Arzette: The Jewel of Faramore

Arzette: The Jewel of Faramore

released on Feb 14, 2024

Arzette: The Jewel of Faramore

released on Feb 14, 2024

Arzette: The Jewel of Faramore is a new interactive animated adventure, where players must help Arzette save the Kingdom of Faramore from the evil demon king, Daimur. It is a spiritual successor to a pair of infamous fantasy adventure titles, being developed by Seedy Eye Software and both funded & published by Limited Run Games. The Kingdom of Faramore is beautifully realized by Rob Dunlavey, the artist behind the world map paintings from the games that inspired Arzette. Additionally, voiceover talent from the games that inspired Arzette will be featured in the game, including Jeffrey Rath and Bonniejean Wilbur.


Released on

Genres


More Info on IGDB


Reviews View More

I love to play a game of mental gymnastics and ponder, “who or what would I be without [blank]?”

This exercise concludes with a long string of events. I loop back to one pivotal moment, like a friend I met in elementary exposing me to this or my decision here lead me to discover an interest in this. Stuff like that.

Undeniably, one of the core fundamentals of my humor and a basis for, well everything, is YouTube Poops. I cannot stress enough how many goddamn hours I’ve spent watching these videos. They are responsible for the rabbit hole of friends and vocal stims I have had over the years.

While these videos are complete brainrot, they were responsible for showcasing some of the most creative edits and figures on YouTube that I’ve watched. And they are all thanks to titles you have probably heard of by name: Zelda: The Wand of Gamelon and Link: The Faces of Evil.

Now, these games are well before my time, but they are infamously atrocious. Any gameplay of it does it justice. Now, what sent this thing from terrible and obscure to a foundational pillar of YTPs were the cutscenes. Hilarious animations and dialogue that were so bad that for almost two decades now, I still see sentence mixing and splicing from these very cutscenes.

So, both these pieces of shit have quite the legacy.

Imagine my surprise when a spiritual successor to these two games is on the way, looking to recapture the essence of both Wand of Gamelon and Faces of Evil.

Every fiber of my being was telling me this would be a complete joke of a game for about an hour or two.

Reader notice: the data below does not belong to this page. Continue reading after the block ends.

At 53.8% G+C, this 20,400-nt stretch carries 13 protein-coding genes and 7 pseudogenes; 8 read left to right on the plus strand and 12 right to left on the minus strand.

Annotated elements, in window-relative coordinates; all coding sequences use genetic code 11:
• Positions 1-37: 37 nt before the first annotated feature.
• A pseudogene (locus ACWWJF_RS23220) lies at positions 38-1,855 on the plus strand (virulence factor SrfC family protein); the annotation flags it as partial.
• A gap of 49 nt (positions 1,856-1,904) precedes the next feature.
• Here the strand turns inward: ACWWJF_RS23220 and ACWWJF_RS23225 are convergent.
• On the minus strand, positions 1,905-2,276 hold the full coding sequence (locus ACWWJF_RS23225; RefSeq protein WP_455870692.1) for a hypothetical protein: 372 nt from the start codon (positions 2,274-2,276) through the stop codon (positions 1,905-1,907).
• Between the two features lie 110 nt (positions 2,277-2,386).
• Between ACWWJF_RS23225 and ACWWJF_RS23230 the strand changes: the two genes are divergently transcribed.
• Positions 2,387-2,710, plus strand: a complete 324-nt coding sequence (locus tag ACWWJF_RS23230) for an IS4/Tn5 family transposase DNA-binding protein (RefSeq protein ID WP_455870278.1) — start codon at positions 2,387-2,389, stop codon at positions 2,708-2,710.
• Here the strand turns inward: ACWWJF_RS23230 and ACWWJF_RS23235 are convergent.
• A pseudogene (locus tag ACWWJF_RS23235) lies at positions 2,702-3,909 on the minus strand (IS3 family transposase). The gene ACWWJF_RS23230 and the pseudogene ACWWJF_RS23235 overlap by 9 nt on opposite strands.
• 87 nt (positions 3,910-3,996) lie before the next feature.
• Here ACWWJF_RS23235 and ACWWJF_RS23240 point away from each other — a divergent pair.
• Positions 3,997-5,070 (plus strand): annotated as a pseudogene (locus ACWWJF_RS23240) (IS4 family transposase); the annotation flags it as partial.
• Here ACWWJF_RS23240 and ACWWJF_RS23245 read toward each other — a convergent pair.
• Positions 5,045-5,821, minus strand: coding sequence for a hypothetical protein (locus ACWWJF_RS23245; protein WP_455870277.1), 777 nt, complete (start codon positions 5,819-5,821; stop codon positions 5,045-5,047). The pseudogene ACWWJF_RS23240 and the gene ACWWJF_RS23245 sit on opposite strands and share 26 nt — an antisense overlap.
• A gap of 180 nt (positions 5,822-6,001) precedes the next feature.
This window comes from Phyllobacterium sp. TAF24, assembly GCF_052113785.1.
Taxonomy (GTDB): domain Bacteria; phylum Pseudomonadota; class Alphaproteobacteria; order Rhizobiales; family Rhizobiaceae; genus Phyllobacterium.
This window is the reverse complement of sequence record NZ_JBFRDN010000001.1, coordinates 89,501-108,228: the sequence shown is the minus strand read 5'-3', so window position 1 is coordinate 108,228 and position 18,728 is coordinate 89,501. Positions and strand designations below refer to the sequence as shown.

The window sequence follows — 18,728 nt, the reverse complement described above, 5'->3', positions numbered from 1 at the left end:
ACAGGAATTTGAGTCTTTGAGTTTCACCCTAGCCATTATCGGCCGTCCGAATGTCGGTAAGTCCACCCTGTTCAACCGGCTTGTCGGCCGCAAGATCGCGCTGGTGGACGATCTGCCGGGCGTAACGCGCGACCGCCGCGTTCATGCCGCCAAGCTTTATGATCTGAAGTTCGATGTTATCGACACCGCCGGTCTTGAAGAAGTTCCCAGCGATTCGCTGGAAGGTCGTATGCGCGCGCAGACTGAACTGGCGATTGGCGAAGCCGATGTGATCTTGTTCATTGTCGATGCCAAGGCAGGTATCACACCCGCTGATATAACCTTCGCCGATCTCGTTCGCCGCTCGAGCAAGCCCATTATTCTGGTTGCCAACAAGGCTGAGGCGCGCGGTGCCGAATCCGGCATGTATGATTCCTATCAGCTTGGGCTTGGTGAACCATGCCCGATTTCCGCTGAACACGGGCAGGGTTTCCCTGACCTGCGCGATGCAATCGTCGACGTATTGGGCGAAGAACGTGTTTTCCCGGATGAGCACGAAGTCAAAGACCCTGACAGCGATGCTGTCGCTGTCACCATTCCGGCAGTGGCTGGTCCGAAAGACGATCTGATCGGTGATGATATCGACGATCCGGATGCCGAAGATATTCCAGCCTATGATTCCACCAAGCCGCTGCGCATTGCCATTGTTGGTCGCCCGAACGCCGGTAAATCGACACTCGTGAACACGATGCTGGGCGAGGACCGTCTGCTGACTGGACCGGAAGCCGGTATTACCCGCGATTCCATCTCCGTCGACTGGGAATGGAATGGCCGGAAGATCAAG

I was right about one of these things. That being the length.

Surprisingly, Arzette manages to escape from the clutches of a shitpost game status and arrives at a competent Metroidvania with the style of Zelda and Link, respectively. Although, definitely aiming more towards a Zelda: Wand of Gamelon than Faces of Evil.

Arzette isn’t the most genre-defining Metroidvania, but it is extremely enjoyable.

You run around collecting pieces, doing quests, and gaining power to backtrack to get more power. Simple stuff.

The levels have a good pacing and the benefit of being able to quit at any time back to the overworld map, so if you need to drop in and get a collectible, you can leave as soon as you get it.

Much like the two CDI games, the cutscenes are hilarious. Arzette’s biggest drawcard is how absurd the characters get. Unlike those CDI games, they are actually well designed. Arzette has a lot of love put into her, her full kit when you acquire it all, and her VA. My god her VA. She’s clearly having a lot of fun, as most of the people here are with their characters.

While the CDI games had a lot of designs that felt out of place for the game, and absolutely out of place for a Zelda title, everyone fits here in Faramore.

I love how wacky the designs get, especially for the bosses. It’s not reinventing the wheel, nor does it really have to.

I actually didn’t mind how short this game was, because if it did go on for any longer, the bit would have run its course.

I expect, much like with the CDI games, Arzette to enter the pantheon of cutscenes to splice into future generation YTPs.

I have a caution about spiritual successor games, where I believe sometimes too much influence can greatly dampen an experience. Not with Arzette. It knows what it is, and reveals it completely.

I think back to what I said earlier, adding Arzette into the long string of events.

If those CDI games didn’t exist, neither would this.

Funny to think about.

A decently fun throwback that sands over most of the rough edges of its inspiration. I did have to resort to a guide part way through, but that was solely due to me not realizing I could just jump past a certain enemy.

This game is so CHARMING! As someone who grew up with Link and the Faces of Evil this took me straight back. This truly is a love letter to the classic 2D CDi titles.

The characters are hilarious, the gameplay well balanced between difficult and fun and the art style is IMMACULATE. Please go get a copy of it and play. Please!!

A lovely tribute to the Zelda CDI games! Absolutely a vibe-based game, and I think this one nails it. Unfortunately by being based on the CDI games there’s some fundamental issues inherently, so there’s not a ton of variety and the difficulty is iffy, but I think what it sacrifices in those aspects is made up for in nailing the feeling of the Zelda CDI games. And at the very least, the exploration and quests are more fun and less obtuse than the originals, in a way that makes this feel almost like a metroidvania. Super cool game.

I loved this game. It was definitely a love letter to the Zelda CDI games. The gameplay was fluid, and I had a lot of fun simply running around and platforming as Arzette while killing enemies. The writing and cutscenes were charming as heck. My only complaint is that the boss fights were too easy, but those were only a small part of the game.